We All Must Take Part in Saving Trails for Equestrians
by Robert Eversole
From January through July I have the unique privilege of speaking at equine expos across the country where I teach trail riding and camping with horses and mules. I love sharing my passion for trail riding and helping get people past their fears and out onto the trails. It’s fabulous.
One of my most popular talks is called “The ABC’s of Trail Riding”. I use the alphabet to explore what to consider before you hit the trails. As you might imagine this fun talk starts with the letter “A”. Nathaniel Hawthorne aside, my letter “A” is for Advocacy which is defined by our good friend Merriam Webster as “the act or process of supporting a cause”. Of course the cause is keeping trails open for equestrian use. I’ve made a point of asking the audiences if anyone belongs to a group, any group, that helps to keep trails open. Far too often the sound of silence is deafening. I guess it’s forest gnomes that are at work clearing trail and lobbying land managers to keep our trails open.
Here are a few hard truths for you.
- Every day another bit of paradise is paved for a new housing development or shopping mall.
- State and federal land managers have stagnant operating budgets that have a hard time keeping up with basic trail maintenance let alone building new trail systems.
- Horse and mule riders are a very small population of trail users.
If you don’t belong to a club, group, or organization that will help represent your interests as an equestrian, your voice isn’t being heard. There are many worthwhile groups that will amplify your voice, you just have to make the effort to find the groups(s) that fit your needs. I belong to the Back Country Horsemen organization, among others, but they are far from the only group working to ensure that trails remain open to stock use. Here are some options that will help make your voice heard.
Joining the local horse or mule club is a very effective way for you to help build and maintain the amazing trails that you love to ride. Your membership dues will often support not only your local group’s work, but sometimes even nationwide efforts.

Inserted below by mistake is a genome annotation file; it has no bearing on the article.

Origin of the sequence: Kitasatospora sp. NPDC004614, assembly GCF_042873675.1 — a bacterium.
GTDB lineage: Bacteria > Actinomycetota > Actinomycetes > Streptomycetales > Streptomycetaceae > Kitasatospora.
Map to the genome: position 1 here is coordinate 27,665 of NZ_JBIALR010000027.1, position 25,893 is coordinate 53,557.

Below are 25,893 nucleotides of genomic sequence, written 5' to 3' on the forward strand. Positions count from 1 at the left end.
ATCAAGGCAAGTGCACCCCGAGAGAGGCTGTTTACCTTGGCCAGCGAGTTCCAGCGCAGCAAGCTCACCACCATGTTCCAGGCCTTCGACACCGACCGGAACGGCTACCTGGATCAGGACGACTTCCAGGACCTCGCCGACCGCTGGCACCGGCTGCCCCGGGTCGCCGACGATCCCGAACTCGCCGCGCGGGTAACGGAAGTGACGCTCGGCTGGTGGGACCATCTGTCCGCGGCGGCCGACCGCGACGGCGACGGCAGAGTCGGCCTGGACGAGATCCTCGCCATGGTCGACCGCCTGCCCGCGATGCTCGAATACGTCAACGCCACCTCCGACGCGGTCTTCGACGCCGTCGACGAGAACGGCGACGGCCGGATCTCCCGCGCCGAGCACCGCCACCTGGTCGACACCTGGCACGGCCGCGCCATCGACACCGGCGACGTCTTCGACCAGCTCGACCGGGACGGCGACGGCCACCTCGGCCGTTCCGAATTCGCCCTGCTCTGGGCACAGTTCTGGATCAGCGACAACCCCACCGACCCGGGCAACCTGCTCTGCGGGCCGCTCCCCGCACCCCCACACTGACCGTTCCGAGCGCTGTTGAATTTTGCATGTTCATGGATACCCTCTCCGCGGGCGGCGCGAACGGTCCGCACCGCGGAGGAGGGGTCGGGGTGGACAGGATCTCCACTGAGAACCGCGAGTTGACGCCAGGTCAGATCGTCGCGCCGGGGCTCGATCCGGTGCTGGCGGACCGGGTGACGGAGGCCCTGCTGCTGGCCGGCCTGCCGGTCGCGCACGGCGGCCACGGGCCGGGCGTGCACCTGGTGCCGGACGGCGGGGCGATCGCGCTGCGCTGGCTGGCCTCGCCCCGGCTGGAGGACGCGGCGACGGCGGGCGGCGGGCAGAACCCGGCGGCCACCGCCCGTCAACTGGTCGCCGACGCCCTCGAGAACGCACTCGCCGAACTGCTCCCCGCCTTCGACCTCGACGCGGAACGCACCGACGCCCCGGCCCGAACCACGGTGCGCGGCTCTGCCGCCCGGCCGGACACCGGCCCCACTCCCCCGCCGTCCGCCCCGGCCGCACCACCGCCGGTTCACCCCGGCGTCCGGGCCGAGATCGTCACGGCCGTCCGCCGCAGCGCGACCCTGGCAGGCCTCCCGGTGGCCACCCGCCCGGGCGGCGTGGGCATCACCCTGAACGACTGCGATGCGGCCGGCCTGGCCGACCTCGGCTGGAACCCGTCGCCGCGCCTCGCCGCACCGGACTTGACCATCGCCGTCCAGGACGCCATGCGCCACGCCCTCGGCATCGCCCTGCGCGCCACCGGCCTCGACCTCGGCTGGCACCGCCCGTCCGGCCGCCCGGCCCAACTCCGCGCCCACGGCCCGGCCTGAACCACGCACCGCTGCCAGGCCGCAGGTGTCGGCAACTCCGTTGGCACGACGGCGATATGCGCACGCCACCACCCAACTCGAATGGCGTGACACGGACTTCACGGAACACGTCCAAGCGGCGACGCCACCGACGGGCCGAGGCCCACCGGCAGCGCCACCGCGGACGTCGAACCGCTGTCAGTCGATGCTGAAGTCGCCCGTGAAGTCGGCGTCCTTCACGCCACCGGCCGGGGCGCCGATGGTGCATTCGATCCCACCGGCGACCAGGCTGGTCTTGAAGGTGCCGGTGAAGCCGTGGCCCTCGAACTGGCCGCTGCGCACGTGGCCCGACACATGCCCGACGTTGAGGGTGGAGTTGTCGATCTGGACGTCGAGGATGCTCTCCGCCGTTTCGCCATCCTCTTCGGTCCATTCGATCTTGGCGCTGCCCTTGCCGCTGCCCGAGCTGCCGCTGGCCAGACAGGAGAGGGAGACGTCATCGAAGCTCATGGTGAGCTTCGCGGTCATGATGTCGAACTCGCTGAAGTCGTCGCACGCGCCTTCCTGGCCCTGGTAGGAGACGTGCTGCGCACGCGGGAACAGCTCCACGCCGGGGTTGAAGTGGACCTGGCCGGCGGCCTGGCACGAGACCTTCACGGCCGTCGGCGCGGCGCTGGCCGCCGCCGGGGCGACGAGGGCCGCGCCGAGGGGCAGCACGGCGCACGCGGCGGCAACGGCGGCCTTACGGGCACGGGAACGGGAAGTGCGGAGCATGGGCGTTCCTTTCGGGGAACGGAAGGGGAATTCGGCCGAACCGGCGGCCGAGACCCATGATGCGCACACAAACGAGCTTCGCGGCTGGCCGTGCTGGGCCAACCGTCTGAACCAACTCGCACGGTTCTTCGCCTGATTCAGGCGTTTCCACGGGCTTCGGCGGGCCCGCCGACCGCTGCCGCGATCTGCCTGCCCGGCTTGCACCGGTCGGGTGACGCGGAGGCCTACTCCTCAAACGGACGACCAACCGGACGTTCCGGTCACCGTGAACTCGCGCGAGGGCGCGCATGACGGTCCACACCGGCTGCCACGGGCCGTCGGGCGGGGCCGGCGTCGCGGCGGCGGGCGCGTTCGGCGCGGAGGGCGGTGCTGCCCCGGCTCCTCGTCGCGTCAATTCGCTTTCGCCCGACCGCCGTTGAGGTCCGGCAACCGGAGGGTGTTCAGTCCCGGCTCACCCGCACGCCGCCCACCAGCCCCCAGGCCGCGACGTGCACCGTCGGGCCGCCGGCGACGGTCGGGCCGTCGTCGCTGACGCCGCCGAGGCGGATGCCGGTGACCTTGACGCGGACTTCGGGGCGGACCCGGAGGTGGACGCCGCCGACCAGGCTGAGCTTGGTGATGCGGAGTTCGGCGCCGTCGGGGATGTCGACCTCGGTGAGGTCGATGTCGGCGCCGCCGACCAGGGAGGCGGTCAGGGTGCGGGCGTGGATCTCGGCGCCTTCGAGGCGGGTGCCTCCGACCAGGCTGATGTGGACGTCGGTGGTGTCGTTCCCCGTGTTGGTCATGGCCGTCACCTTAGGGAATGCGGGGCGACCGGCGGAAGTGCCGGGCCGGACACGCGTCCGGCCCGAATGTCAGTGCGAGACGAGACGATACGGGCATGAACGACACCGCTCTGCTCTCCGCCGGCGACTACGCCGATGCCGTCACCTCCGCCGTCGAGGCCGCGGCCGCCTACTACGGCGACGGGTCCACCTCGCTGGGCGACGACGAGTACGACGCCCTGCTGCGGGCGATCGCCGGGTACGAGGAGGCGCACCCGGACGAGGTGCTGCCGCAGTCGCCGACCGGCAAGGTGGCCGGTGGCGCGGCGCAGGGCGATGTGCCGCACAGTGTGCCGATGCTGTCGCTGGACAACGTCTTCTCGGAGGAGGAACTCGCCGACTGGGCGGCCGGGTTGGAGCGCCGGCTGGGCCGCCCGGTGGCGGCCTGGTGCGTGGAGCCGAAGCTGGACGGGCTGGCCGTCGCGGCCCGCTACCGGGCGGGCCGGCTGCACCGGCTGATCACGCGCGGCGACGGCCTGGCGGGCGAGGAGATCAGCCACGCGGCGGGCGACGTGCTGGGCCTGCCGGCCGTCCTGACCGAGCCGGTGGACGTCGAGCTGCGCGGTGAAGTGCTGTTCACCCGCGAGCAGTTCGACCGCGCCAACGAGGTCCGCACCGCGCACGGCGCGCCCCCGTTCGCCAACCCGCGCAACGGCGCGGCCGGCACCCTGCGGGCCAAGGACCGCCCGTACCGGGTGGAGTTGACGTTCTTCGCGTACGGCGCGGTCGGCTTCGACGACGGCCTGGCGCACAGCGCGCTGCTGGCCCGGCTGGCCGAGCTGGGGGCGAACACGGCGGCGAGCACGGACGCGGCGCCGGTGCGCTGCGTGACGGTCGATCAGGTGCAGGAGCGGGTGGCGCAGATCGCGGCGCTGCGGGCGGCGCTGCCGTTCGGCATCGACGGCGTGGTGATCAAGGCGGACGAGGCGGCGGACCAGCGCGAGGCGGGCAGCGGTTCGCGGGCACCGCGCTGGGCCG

Do you like to visit new places from time to time and want to support trail systems in other locations? Most state horse councils (such as the Wisconsin Horse Council) provide a mouthpiece for equine owners to share ideas and suggestions on horse related issues, organized trail rides, and other social functions. They also provide resources to promote the building and maintenance of bridle trails within the state.
Do you like to ride fast and far? The American Endurance Ride Conference (AERC) has a special Trails and Land Management Committee that makes grants to worthwhile trail building/maintenance projects on the trails that we ride.
Are you worried about zoning issues that restrict horses? The Equine Land Conservation Resource (ELCR) works through their members to raise awareness of the issues driving loss of horse land and supports local actions to keep land open to equine use.
Already a member of an equine organization? Are they doing all they can to keep your trails open?
I recently visited Raleigh, NC where I was a guest speaker for the National Equestrian Trails Conference. I was surrounded by advocates for horse trails. It was fabulous. The NETC is a way for equestrian groups across the nation to share tools, insights and ideas with from every conceivable discipline. Horse Councils, breed associations, federal, state, and local land managers, endurance riding groups, a few Back Country Horsemen groups and many more were in attendance.
Sustainable and successful trail systems involve collaborations between land managers, volunteer groups, and other local stakeholders, such as private landowners, environmental organizations and community leaders. The NETC’s approach to advocacy is based on building effective coalitions amongst like-minded partners.
If you belong to a group that did not send a representative to the NETC I would suggest that you encourage them to attend this event next year to help keep your trail systems open.
As always, for the world’s largest and most accurate guide to horse trails and camps across America visit www.trailmeister.com.